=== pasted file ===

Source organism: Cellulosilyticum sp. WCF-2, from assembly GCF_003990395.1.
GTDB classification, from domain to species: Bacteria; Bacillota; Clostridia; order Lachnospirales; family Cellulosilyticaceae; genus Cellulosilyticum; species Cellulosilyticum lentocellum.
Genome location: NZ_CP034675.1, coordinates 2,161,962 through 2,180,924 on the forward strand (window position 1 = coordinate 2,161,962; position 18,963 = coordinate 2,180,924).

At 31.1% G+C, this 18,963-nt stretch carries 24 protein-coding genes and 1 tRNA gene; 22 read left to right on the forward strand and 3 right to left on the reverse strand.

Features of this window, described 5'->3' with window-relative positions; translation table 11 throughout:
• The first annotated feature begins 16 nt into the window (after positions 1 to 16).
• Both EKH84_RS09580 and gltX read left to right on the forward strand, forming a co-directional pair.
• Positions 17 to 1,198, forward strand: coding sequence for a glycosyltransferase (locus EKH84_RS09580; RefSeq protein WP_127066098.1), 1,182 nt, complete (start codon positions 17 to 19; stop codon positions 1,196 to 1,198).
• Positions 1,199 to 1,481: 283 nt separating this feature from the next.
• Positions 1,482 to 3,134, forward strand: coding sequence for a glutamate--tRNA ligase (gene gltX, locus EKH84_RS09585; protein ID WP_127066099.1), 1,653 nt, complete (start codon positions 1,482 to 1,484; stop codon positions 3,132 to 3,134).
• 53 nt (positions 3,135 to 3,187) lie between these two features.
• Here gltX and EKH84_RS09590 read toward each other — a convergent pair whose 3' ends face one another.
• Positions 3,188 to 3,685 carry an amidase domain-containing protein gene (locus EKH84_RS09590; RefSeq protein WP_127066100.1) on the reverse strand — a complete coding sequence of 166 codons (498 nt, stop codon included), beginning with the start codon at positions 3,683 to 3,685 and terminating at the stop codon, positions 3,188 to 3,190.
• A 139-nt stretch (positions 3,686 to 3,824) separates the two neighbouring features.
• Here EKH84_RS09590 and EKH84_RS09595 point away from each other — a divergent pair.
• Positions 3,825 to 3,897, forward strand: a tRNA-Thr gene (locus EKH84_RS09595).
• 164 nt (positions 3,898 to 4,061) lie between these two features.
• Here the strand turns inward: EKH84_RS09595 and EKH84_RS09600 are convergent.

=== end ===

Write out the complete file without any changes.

Source organism: Cellulosilyticum sp. WCF-2, from assembly GCF_003990395.1.
GTDB classification, from domain to species: Bacteria; Bacillota; Clostridia; order Lachnospirales; family Cellulosilyticaceae; genus Cellulosilyticum; species Cellulosilyticum lentocellum.
Genome location: NZ_CP034675.1, coordinates 2,161,962 through 2,180,924 on the forward strand (window position 1 = coordinate 2,161,962; position 18,963 = coordinate 2,180,924).

At 31.1% G+C, this 18,963-nt stretch carries 24 protein-coding genes and 1 tRNA gene; 22 read left to right on the forward strand and 3 right to left on the reverse strand.

Features of this window, described 5'->3' with window-relative positions; translation table 11 throughout:
• The first annotated feature begins 16 nt into the window (after positions 1 to 16).
• Both EKH84_RS09580 and gltX read left to right on the forward strand, forming a co-directional pair.
• Positions 17 to 1,198, forward strand: coding sequence for a glycosyltransferase (locus EKH84_RS09580; RefSeq protein WP_127066098.1), 1,182 nt, complete (start codon positions 17 to 19; stop codon positions 1,196 to 1,198).
• Positions 1,199 to 1,481: 283 nt separating this feature from the next.
• Positions 1,482 to 3,134, forward strand: coding sequence for a glutamate--tRNA ligase (gene gltX, locus EKH84_RS09585; protein ID WP_127066099.1), 1,653 nt, complete (start codon positions 1,482 to 1,484; stop codon positions 3,132 to 3,134).
• 53 nt (positions 3,135 to 3,187) lie between these two features.
• Here gltX and EKH84_RS09590 read toward each other — a convergent pair whose 3' ends face one another.
• Positions 3,188 to 3,685 carry an amidase domain-containing protein gene (locus EKH84_RS09590; RefSeq protein WP_127066100.1) on the reverse strand — a complete coding sequence of 166 codons (498 nt, stop codon included), beginning with the start codon at positions 3,683 to 3,685 and terminating at the stop codon, positions 3,188 to 3,190.
• A 139-nt stretch (positions 3,686 to 3,824) separates the two neighbouring features.
• Here EKH84_RS09590 and EKH84_RS09595 point away from each other — a divergent pair.
• Positions 3,825 to 3,897, forward strand: a tRNA-Thr gene (locus EKH84_RS09595).
• 164 nt (positions 3,898 to 4,061) lie between these two features.
• Here the strand turns inward: EKH84_RS09595 and EKH84_RS09600 are convergent.